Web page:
Merger: School of Pharmacy and UCL
20 October 2011
The School of Pharmacy Council have given their final approval on the decision to merge with UCL.
Professor Anthony Smith, Dean of the School of Pharmacy, said: "The potential of this merger is truly exciting. Within UCL, the School will be at the heart of Europe's largest grouping of biomedical research, including the new The Francis Crick Institute. With The Crick's focus on translational biomedical research, taking research from the laboratory all the way through to the patient, pharmacy and the pharmaceutical sciences are ideally placed to make an enormously significant contribution. Clinical experience (already an important part of the MPharm programme) will be supported and the options extended through the UCL Medical School's clinical placement experience. Over time we also look forward to introduce opportunities for pharmacy, medical and other health-related students to work together in inter-professional teams in patient-centred clinical placements. Becoming part of UCL will admit our students into one of the best student experiences in the UK with access to UCL-wide libraries and IT resources and to the Student Union with the comprehensive social, sporting and welfare facilities that it offers. I am confident that The School of Pharmacy will thrive in this new environment and am looking forward to the next stage in its long history."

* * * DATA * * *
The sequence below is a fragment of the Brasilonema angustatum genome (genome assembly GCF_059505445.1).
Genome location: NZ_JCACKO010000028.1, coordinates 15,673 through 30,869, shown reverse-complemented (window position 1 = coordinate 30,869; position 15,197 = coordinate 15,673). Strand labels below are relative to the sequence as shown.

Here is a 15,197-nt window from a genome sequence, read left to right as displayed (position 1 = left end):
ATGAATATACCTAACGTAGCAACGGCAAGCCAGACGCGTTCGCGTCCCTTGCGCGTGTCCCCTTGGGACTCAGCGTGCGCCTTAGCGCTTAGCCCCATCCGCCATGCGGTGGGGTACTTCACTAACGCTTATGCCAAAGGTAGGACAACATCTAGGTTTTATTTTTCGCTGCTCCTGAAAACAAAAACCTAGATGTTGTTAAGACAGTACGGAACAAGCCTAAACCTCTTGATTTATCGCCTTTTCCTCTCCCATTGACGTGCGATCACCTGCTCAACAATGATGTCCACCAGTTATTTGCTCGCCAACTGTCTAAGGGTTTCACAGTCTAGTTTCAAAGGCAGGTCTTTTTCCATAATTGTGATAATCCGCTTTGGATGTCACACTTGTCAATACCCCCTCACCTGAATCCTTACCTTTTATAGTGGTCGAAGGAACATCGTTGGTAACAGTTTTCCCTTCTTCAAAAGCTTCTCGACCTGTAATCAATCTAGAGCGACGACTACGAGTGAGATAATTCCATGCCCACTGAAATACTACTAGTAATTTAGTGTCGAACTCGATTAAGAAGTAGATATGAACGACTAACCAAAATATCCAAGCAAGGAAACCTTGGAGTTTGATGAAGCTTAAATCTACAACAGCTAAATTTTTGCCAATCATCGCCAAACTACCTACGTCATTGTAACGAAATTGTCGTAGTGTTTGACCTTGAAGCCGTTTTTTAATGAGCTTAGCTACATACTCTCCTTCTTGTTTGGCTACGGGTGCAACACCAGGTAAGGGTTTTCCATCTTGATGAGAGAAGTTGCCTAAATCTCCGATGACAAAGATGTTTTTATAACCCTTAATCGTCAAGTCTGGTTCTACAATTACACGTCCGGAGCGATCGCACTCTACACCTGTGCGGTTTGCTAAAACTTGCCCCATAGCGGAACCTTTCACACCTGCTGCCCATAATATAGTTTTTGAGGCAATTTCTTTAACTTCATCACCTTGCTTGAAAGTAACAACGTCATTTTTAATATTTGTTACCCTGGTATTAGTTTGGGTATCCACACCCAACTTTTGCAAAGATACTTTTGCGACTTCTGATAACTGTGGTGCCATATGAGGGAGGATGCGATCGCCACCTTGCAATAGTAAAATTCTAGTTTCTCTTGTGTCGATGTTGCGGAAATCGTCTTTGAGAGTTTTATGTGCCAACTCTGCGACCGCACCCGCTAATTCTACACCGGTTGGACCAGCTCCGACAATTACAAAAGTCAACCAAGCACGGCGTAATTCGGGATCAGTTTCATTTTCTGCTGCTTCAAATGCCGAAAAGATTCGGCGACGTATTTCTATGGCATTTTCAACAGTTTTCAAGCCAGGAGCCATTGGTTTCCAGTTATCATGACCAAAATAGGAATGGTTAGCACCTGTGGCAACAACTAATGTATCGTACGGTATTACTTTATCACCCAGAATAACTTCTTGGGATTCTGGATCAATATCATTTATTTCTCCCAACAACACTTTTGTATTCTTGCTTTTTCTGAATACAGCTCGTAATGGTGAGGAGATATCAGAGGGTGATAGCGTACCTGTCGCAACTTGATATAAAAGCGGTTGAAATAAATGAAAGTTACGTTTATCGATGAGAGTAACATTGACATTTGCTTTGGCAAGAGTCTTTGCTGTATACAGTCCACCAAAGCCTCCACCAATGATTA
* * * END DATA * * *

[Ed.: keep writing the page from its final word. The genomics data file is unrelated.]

Commenting on the merger Professor Mary Collins, Dean of the Faculty of Life Sciences, said: "There is strong complementarity between the research and education at the School of Pharmacy and UCL. The next few years will bring some exciting new collaborations."
Professor Sir John Tooke, Vice Provost (Health) and Head of the UCL School of Life & Medical Sciences, added: "The merger builds on many existing collaborations with the Faculty of Life Sciences and beyond, and will capitalise on the complementary strengths of both institutions. Our mutual ambition is to realise the world class potential of pharmacy research and educational programmes through exploiting such synergies."